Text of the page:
It’s summertime. It’s hot and its a long weekend. And theatres were one place with air conditioning. A good place to go with a date or spouse or partner, maybe with the help of a sitter. On this weekend in 1971, these were the movies we had the choice of viewing. Here are the listings from the Vindicator on July 3, 1971:
First of all, Willy Wonka and the Chocolate Factory was at the Boardman Plaza Theatre, the Plaza Cinema, and the Northside Drive-In. Remember Gene Wilder taking those who found tickets in their Wonka Bars through his factory?
At the Liberty Plaza Theatre, The Lawman, a western with Burt Lancaster, Robert Ryan, and Lee J. Cobb was paired with It’s a Mad, Mad, Mad, Mad World, a classic comedy from 1963 with practically every comedian of the era. The Lawman was also at the Southside Drive-in. A real shoot-em-up!
Westerns were still a deal fifty years ago. William Holden and Ryan O’Neal starred in this “anti-Western which you could watch at the Sky-Hi and Hickory Drive-Ins. Over at the Howland Drive-In, you could see John Wayne and Rock Hudson in The Undefeated. George Kennedy and Frank Sinatra in Dirty Dingus McGee were the second billing at the Sky-Hi.
That same weekend we could see Jane Fonda as a high-priced call girl along with a very young Donald Sutherland in the noir detective thriller Klute. This was when she was “hot” before her much despised venture to North Vietnam in 1972. Klute was at the Wedgewood Cinema that weekend.
It was second run by this point, but Butch Cassidy and the Sundance Kid was showing at the Lincoln Knolls Theatre. Robert Redford, Paul Newman, and Katherine Ross at the top of their games. Another western!
Plaza Suite was a sophisticated Neil Simon comedy starring Walter Matthau. It was showing at Southern Park Cinema. This is probably the one your parents went to that weekend!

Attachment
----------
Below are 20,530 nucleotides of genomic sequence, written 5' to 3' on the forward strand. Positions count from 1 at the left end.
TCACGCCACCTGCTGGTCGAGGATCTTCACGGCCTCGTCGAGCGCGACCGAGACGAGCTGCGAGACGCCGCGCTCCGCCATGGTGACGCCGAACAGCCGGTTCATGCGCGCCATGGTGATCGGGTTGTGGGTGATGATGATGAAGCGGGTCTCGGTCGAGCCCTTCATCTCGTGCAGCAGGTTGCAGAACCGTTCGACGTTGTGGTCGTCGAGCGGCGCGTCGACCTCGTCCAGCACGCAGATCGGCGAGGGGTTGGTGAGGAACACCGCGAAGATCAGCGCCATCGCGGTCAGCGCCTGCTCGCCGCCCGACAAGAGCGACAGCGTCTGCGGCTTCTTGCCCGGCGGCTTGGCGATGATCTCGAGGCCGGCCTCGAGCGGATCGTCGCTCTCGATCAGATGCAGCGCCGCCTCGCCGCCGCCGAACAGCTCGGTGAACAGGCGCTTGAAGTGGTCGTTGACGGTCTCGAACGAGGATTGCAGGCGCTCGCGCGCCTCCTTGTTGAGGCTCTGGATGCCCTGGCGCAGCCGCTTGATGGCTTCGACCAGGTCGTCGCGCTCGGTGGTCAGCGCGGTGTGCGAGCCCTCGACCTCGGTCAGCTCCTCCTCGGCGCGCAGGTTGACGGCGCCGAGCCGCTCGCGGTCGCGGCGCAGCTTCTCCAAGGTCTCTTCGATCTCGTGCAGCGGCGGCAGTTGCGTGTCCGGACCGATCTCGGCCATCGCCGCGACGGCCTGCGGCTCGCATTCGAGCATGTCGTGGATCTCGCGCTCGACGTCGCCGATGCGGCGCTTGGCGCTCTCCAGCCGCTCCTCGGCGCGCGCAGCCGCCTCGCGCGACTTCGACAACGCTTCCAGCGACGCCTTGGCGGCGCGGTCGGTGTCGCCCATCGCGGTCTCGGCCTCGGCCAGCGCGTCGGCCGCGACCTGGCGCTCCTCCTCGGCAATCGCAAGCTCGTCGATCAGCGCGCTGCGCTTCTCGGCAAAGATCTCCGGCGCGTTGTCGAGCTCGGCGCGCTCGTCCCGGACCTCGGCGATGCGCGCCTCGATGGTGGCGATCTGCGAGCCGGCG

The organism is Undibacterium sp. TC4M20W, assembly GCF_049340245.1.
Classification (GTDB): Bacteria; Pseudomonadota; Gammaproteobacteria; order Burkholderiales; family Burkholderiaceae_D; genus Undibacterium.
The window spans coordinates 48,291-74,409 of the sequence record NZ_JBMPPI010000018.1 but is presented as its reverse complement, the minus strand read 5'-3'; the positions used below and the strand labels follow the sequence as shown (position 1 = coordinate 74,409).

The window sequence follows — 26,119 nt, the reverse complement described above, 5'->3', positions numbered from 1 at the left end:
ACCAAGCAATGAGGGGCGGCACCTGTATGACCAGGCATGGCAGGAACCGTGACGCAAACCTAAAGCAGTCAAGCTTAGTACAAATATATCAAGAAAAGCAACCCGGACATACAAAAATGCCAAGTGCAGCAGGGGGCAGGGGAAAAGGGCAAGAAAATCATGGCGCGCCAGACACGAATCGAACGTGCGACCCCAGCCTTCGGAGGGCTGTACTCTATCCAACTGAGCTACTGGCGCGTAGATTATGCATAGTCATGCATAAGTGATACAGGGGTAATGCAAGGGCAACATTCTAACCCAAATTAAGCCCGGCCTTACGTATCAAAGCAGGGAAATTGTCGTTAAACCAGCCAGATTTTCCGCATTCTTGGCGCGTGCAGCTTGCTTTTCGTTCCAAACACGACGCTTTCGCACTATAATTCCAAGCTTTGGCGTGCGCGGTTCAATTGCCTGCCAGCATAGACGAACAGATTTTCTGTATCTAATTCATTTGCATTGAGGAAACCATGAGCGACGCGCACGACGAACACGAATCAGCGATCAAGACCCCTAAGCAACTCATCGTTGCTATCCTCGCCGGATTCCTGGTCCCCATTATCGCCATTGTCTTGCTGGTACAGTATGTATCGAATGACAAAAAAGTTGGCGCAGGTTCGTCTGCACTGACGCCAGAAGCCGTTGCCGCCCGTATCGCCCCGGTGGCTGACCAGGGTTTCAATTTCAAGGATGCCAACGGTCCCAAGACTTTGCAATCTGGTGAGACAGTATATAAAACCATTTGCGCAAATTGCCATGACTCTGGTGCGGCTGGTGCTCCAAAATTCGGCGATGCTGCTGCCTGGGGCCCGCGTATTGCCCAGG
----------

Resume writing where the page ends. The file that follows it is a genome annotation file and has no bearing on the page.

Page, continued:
The classic sci-fi thriller The Andromeda Strain was in its fourth week at the Uptown while Escape from the Planet of the Apes was at the West Side and Howland Drive-Ins.
The Summer of ’42 was at Loews Eastwood and the Newport. I question if a movie about an underage teenage boy in an affair with a married woman should have been made. It was a blockbuster in 1971.
Did this bring back a few memories? It did for me, both of movies, and all the movie venues around Youngstown. And maybe it gave you a few ideas of movies to look for on Netflix–or not! Whatever is the case, I hope you have a happy and safe Fourth of July weekend.
To read other posts in the Growing Up in Working Class Youngstown series, just click “On Youngstown.” Enjoy!
4 thoughts on “Growing Up in Working Class Youngstown — At the Movies”
I used to love going to the Schenley theater. I remember seeing Butterfield 8 with Elizabeth Taylor!
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Great neighborhood theater!
I was sitting watching the bowlers at the (air conditioned) Gran Lanes one summer Tuesday afternoon at about 12 years old when Jimmy Glenellen came rushing in looking for someone to earn $1 by helping him put up the marquee at the Schenley Theater. By first helping him, then taking over the job when he quit and doing some weekend ushering, I had free admission to the theater for a couple of years around 1961-63 (7th and 8th grades). The Foster family owned the Schenley and the Uptown Theaters. I remember the crushing crowds when the Beatles’ Hard Day’s Night played. It was great fun.
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Great story. Used to love matinees at the Schenley.